Crocuses and quiz help mark World Polio Day

The bank of purple crocuses to the left of Knaresborough House, a reminder of Polio.
The bank of purple crocuses to the left of Knaresborough House, a reminder of Polio.

The Rotary Club in Knaresborough marked World Polio Day (24th February) with a buffet supper and a quiz at the Mitre which raised £500 towards the campaign to eradicate Polio worldwide.

Thanks to support from the Bill and Melinda Gates Foundation that will now be tripled to £1,500.

Since 1985 the Rotary Club has been working with the World Health Organisation and other agencies to eradicate the crippling disease which is now isolated to two countries Afghanistan and Pakistan.

The UK was declared Polio free in 1982. However, there are still many British citizens alive who suffered from Polio in infancy.

So far this year, there have been only six cases of Polio worldwide – two in Afghanistan and four in Pakistan.

In December 2018 39.8 million children were vaccinated in Pakistan, with Rotarians travelling from around the world to assist with the programme. Since 2014 the number of cases in Pakistan has reduced by 96%.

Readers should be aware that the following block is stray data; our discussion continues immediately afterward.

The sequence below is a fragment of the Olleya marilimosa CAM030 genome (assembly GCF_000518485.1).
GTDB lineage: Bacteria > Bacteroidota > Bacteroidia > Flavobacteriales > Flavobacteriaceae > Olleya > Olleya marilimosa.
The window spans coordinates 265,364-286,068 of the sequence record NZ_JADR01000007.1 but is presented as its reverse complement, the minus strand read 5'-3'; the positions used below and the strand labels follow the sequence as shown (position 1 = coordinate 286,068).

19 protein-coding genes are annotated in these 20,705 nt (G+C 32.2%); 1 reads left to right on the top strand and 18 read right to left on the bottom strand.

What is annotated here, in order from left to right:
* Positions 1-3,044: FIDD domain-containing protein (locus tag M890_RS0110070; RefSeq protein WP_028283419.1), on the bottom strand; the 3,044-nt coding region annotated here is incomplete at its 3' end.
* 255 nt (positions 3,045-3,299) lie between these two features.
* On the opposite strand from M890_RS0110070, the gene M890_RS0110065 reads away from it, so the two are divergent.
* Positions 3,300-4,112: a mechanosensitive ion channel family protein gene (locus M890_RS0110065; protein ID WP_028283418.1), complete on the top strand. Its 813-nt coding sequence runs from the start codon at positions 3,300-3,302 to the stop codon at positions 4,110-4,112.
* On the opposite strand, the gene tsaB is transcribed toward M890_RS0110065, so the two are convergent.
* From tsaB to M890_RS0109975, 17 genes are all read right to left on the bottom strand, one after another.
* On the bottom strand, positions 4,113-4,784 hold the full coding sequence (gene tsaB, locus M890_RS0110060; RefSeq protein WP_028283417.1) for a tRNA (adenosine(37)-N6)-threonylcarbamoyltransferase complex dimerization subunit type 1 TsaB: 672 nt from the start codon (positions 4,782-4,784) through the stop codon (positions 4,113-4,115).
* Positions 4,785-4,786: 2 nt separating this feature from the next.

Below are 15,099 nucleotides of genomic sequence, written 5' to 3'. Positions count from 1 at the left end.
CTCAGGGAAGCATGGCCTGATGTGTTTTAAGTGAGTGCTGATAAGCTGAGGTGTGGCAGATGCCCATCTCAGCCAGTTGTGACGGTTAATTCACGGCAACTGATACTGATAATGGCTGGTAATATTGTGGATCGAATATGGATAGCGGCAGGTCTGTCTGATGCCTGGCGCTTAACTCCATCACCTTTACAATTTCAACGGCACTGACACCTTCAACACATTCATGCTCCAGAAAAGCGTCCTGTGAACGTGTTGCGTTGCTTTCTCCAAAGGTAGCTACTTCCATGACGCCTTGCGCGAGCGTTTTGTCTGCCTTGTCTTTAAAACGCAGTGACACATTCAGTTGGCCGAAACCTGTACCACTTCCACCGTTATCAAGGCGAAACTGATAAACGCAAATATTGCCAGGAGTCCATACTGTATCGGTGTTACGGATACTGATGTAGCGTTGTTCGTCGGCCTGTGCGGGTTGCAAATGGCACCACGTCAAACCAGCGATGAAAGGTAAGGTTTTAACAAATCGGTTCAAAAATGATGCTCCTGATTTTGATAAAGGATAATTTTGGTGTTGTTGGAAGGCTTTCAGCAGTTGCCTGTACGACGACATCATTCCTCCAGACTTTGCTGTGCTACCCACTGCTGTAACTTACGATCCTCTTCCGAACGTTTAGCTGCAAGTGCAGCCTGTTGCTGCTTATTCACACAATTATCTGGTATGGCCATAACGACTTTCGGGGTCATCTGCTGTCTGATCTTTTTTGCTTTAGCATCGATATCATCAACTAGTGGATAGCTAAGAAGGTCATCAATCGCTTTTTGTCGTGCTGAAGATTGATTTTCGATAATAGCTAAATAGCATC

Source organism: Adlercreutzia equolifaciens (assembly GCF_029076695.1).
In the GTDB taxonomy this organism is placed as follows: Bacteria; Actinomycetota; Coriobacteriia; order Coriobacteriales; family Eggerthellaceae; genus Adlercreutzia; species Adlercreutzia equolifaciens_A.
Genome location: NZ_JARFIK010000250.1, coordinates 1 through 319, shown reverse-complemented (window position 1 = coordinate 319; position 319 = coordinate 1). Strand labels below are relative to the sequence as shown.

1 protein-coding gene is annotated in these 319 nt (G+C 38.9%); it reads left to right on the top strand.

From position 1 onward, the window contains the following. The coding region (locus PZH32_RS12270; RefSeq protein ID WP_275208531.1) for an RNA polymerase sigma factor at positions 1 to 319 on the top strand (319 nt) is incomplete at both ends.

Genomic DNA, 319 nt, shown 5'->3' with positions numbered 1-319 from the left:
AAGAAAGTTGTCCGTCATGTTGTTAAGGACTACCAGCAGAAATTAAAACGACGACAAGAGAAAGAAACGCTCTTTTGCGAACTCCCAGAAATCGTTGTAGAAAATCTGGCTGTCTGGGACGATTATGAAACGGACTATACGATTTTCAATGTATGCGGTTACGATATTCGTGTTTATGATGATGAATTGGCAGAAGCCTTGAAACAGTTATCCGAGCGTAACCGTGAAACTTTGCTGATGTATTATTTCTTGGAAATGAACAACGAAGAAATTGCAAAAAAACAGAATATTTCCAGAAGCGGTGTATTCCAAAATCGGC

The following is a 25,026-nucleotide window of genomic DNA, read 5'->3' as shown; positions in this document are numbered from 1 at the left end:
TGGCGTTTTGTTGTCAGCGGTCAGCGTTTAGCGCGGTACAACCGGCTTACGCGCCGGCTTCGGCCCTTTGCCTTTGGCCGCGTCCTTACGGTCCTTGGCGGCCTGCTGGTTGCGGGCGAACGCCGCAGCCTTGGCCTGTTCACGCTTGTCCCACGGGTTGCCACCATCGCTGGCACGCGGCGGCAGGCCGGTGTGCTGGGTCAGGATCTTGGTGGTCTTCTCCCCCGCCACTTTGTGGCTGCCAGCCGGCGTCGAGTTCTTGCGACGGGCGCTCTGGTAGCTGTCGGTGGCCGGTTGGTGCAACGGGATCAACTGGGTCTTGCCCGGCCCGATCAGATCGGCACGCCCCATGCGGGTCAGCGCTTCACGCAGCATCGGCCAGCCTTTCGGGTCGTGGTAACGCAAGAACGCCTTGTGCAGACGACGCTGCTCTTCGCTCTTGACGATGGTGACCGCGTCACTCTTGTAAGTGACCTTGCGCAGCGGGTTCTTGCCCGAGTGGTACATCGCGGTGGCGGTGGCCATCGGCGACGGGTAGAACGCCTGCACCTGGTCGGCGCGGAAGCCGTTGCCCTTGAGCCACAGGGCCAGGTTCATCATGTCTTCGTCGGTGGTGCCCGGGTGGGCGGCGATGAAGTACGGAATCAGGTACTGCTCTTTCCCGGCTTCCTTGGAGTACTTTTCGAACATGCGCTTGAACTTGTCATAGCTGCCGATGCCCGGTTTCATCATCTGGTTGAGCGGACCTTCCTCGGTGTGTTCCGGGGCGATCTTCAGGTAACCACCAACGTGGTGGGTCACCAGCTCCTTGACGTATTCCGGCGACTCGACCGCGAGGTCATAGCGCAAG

The early spring has brought out the displays of purple crocuses, many planted by Knaresborough Rotarians in school grounds as part of their work in educating children about Polio.

How does that work you ask? The purple crocuses are a reminder of the purple dye used to mark the left little finger, the ‘purple pinkie’, of children given the Polio vaccine by the global immunisation teams.

In Knaresborough just look to the left of Knaresborough House to see the bank of crocuses.